Karin Beese works for Ecologic Institute as a Project Manager. Her main tasks include the development of communication strategies, science communication, network building, and public relations for international environmental policy issues and especially for climate change and adaptation issues. Karin Beese works in German, English, and French and has basic knowledge of Spanish.
As a member of the BASE (Bottom-up Climate Adaptation Strategies towards a Sustainable Europe) project team, she currently facilitates knowledge transfer on climate adaptation in different case study regions throughout Europe.
Within the project team of RADOST (Regional Adaptation Strategies for the German Baltic Sea Coast), she was responsible for the communication and dissemination of project results, from July 2010 to June 2014. She coordinated the RADOST-Tour and the RADOST-Journal Series, she managed the development of and content contributions to the project website, and she supported the establishment and maintenance of the RADOST network of more than 150 partners.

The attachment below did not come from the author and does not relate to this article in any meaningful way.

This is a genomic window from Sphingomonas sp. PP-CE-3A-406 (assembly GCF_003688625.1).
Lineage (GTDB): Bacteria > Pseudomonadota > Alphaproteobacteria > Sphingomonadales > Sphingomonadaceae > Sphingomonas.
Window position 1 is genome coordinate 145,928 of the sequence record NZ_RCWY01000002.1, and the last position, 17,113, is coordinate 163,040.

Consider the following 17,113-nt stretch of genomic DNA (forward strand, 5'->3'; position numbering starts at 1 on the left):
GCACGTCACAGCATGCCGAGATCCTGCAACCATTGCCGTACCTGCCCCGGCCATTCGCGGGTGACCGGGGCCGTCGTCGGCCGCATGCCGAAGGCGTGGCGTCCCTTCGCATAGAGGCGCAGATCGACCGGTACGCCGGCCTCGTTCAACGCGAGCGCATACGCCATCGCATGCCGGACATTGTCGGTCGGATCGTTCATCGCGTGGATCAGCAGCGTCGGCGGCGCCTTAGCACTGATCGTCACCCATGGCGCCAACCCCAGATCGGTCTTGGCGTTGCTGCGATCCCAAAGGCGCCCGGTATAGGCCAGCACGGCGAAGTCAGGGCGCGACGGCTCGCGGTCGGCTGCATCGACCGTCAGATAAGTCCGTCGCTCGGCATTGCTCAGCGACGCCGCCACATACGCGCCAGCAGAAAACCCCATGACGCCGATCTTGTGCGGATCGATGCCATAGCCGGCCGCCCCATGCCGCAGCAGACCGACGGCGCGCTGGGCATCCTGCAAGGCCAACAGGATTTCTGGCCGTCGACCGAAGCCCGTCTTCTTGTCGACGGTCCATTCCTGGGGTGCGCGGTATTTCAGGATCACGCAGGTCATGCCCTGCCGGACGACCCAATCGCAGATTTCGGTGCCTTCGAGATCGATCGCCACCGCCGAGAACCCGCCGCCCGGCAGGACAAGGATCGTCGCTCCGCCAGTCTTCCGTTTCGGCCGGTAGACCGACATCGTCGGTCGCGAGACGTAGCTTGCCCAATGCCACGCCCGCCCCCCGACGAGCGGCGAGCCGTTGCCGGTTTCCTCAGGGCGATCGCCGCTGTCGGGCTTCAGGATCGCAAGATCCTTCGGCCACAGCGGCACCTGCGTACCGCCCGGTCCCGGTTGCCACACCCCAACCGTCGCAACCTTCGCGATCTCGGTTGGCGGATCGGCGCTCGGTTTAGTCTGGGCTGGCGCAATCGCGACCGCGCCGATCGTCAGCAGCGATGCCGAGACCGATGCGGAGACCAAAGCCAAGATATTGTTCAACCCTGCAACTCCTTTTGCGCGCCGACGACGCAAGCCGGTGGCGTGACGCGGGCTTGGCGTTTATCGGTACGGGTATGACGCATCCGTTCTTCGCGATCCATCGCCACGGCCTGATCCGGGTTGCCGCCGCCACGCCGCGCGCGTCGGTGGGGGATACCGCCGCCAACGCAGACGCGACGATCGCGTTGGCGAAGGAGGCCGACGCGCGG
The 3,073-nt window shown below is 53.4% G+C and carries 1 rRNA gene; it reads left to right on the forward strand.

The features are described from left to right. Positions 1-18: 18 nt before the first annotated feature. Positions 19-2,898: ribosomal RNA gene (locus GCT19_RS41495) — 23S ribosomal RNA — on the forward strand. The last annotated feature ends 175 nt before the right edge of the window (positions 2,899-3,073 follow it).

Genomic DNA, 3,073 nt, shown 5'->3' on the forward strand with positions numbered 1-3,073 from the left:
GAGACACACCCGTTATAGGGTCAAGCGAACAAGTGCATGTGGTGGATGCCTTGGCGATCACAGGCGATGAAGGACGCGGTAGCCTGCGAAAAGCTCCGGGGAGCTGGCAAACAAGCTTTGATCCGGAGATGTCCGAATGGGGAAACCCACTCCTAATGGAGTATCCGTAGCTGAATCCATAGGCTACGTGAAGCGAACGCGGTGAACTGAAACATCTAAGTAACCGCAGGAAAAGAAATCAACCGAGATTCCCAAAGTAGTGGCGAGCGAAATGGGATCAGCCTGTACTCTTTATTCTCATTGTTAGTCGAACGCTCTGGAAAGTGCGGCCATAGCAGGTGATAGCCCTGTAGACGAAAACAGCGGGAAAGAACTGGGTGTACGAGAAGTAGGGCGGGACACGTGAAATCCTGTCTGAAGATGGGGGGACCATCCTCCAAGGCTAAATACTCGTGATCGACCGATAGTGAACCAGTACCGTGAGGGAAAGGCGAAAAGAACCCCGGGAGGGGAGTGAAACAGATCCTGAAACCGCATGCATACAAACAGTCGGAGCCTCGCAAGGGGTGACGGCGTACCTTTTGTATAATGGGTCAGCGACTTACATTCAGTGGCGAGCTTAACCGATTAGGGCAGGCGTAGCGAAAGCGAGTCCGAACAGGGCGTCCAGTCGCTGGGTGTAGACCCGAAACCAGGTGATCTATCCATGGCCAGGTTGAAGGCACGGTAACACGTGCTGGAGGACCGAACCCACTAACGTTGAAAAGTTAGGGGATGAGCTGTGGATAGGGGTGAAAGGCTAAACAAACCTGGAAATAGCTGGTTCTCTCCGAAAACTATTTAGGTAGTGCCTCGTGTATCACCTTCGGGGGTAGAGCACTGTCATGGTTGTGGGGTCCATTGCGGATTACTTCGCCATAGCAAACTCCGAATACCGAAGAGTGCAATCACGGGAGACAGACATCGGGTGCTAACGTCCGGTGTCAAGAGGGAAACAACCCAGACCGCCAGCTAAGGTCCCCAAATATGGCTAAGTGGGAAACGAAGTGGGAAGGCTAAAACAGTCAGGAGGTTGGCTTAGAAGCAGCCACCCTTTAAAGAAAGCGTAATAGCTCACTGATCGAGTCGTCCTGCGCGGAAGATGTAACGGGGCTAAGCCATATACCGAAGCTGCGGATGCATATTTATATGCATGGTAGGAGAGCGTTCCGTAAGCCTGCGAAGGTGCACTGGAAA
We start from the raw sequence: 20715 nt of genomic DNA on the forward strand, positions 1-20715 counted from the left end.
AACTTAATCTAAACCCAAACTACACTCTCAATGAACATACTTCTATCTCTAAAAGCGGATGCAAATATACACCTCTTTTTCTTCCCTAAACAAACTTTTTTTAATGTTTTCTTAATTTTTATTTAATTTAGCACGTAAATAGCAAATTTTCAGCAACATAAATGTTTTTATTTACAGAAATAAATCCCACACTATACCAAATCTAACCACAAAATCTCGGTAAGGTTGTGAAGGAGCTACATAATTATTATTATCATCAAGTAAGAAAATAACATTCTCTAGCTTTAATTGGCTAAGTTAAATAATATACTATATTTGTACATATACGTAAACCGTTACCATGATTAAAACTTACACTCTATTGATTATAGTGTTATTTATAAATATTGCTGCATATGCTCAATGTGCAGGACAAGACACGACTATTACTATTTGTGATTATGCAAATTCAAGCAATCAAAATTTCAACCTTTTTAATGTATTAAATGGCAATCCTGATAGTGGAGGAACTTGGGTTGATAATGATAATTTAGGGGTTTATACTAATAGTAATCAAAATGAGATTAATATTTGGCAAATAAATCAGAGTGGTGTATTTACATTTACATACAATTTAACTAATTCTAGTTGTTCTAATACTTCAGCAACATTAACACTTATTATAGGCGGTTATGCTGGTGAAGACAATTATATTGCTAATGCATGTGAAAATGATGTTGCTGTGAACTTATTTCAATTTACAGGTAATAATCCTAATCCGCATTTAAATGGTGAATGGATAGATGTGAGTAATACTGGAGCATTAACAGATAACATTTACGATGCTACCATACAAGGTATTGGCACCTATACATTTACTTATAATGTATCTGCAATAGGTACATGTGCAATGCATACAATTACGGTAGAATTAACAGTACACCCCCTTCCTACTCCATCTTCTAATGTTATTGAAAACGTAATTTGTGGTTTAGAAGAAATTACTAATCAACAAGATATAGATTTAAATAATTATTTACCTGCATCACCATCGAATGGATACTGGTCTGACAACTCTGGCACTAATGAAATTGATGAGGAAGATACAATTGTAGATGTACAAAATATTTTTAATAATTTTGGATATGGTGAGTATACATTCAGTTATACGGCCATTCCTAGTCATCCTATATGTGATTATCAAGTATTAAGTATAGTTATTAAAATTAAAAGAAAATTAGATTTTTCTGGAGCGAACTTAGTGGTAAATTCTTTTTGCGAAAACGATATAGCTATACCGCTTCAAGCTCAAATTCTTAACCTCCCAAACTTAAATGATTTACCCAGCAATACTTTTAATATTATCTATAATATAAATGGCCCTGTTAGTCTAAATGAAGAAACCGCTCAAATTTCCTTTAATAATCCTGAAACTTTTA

Prior to this, Karin Beese was part of the Ecologic Events Team, where she worked on several national and international events on topical environmental issues. She was responsible for the inauguration of the first German Pollutant Release and Transfer Register (PRTR) and coordinated a series of events on environmentally friendly economic activities in rural areas.
Before joining Ecologic Institute, Karin Beese was, in her role as junior consultant, responsible for public relations in the Berlin office of the UN World Food Programme (WFP) from 2006 to 2007. Subsequently, she was responsible for press and public relations for the German Development Service (DED – now GIZ) in Cameroon. From 2003 to 2004, as an Editorial Assistant for the International Journal of Public Opinion Research (IJPOR), Karin Beese coordinated the publication of the only global scientific journal for public opinion research.
Karin Beese studied communications, mathematics, and applied linguistics at the Technische Universität Dresden (Germany) and the Université de Montréal (Canada). During her studies, she focused primarily on political communication, public opinion research, and communication strategies.